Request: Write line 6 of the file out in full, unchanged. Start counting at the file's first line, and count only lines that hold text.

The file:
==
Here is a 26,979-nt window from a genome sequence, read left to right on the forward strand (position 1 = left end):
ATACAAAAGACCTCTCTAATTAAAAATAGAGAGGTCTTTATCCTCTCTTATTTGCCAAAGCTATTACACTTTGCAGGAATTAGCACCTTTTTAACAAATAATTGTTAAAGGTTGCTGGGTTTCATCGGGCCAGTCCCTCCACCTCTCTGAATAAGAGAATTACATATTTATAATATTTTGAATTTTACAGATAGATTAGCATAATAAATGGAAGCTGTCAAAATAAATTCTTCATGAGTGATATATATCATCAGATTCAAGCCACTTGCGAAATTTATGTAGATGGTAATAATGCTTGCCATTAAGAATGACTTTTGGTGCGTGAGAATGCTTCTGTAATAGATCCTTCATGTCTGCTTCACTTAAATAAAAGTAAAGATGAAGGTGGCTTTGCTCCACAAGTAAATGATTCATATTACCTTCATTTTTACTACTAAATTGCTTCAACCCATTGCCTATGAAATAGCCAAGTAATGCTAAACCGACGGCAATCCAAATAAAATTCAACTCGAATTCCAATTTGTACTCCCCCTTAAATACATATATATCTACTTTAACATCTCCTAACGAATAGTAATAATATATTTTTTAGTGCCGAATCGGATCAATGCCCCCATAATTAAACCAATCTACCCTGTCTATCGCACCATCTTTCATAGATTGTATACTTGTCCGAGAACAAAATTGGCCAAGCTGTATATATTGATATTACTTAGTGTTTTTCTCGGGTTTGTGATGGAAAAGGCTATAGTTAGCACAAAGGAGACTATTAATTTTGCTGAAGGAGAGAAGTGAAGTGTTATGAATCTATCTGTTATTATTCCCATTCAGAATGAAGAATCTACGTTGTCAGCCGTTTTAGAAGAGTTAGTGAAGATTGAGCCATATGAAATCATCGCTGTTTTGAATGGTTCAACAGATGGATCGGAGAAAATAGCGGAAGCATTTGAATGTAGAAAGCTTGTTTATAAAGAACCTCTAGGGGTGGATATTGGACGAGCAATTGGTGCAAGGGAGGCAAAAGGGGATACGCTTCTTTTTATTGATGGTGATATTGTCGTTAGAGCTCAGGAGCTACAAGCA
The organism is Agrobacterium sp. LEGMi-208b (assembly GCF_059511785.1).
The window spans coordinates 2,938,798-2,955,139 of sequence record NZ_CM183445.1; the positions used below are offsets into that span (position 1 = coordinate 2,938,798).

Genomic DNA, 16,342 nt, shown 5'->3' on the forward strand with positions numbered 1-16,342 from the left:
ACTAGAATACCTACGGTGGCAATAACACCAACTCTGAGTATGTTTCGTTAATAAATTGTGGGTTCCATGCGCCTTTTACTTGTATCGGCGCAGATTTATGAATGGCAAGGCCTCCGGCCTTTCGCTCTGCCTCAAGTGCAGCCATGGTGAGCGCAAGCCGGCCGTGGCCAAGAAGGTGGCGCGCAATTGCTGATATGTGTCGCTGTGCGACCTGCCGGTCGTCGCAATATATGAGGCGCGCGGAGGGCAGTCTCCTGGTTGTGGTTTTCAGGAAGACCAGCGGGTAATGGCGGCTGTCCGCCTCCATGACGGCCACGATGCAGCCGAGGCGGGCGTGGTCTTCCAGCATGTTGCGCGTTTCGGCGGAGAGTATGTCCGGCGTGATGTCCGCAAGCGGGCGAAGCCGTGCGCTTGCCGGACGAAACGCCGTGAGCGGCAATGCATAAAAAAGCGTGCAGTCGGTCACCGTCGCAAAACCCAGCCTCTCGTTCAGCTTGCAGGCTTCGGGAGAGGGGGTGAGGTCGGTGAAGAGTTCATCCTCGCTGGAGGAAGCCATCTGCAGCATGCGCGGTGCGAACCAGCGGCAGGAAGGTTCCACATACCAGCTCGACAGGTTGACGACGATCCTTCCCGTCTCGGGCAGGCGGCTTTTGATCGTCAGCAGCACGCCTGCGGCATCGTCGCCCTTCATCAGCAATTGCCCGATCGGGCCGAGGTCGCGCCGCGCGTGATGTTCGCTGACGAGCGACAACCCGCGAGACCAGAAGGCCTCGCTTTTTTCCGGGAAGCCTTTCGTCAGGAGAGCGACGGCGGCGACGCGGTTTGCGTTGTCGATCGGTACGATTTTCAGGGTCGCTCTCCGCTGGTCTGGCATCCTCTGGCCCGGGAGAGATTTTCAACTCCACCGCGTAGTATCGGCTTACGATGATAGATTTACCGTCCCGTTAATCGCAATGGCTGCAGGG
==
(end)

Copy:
ACTAGAATACCTACGGTGGCAATAACACCAACTCTGAGTATGTTTCGTTAATAAATTGTGGGTTCCATGCGCCTTTTACTTGTATCGGCGCAGATTTATGAATGGCAAGGCCTCCGGCCTTTCGCTCTGCCTCAAGTGCAGCCATGGTGAGCGCAAGCCGGCCGTGGCCAAGAAGGTGGCGCGCAATTGCTGATATGTGTCGCTGTGCGACCTGCCGGTCGTCGCAATATATGAGGCGCGCGGAGGGCAGTCTCCTGGTTGTGGTTTTCAGGAAGACCAGCGGGTAATGGCGGCTGTCCGCCTCCATGACGGCCACGATGCAGCCGAGGCGGGCGTGGTCTTCCAGCATGTTGCGCGTTTCGGCGGAGAGTATGTCCGGCGTGATGTCCGCAAGCGGGCGAAGCCGTGCGCTTGCCGGACGAAACGCCGTGAGCGGCAATGCATAAAAAAGCGTGCAGTCGGTCACCGTCGCAAAACCCAGCCTCTCGTTCAGCTTGCAGGCTTCGGGAGAGGGGGTGAGGTCGGTGAAGAGTTCATCCTCGCTGGAGGAAGCCATCTGCAGCATGCGCGGTGCGAACCAGCGGCAGGAAGGTTCCACATACCAGCTCGACAGGTTGACGACGATCCTTCCCGTCTCGGGCAGGCGGCTTTTGATCGTCAGCAGCACGCCTGCGGCATCGTCGCCCTTCATCAGCAATTGCCCGATCGGGCCGAGGTCGCGCCGCGCGTGATGTTCGCTGACGAGCGACAACCCGCGAGACCAGAAGGCCTCGCTTTTTTCCGGGAAGCCTTTCGTCAGGAGAGCGACGGCGGCGACGCGGTTTGCGTTGTCGATCGGTACGATTTTCAGGGTCGCTCTCCGCTGGTCTGGCATCCTCTGGCCCGGGAGAGATTTTCAACTCCACCGCGTAGTATCGGCTTACGATGATAGATTTACCGTCCCGTTAATCGCAATGGCTGCAGGG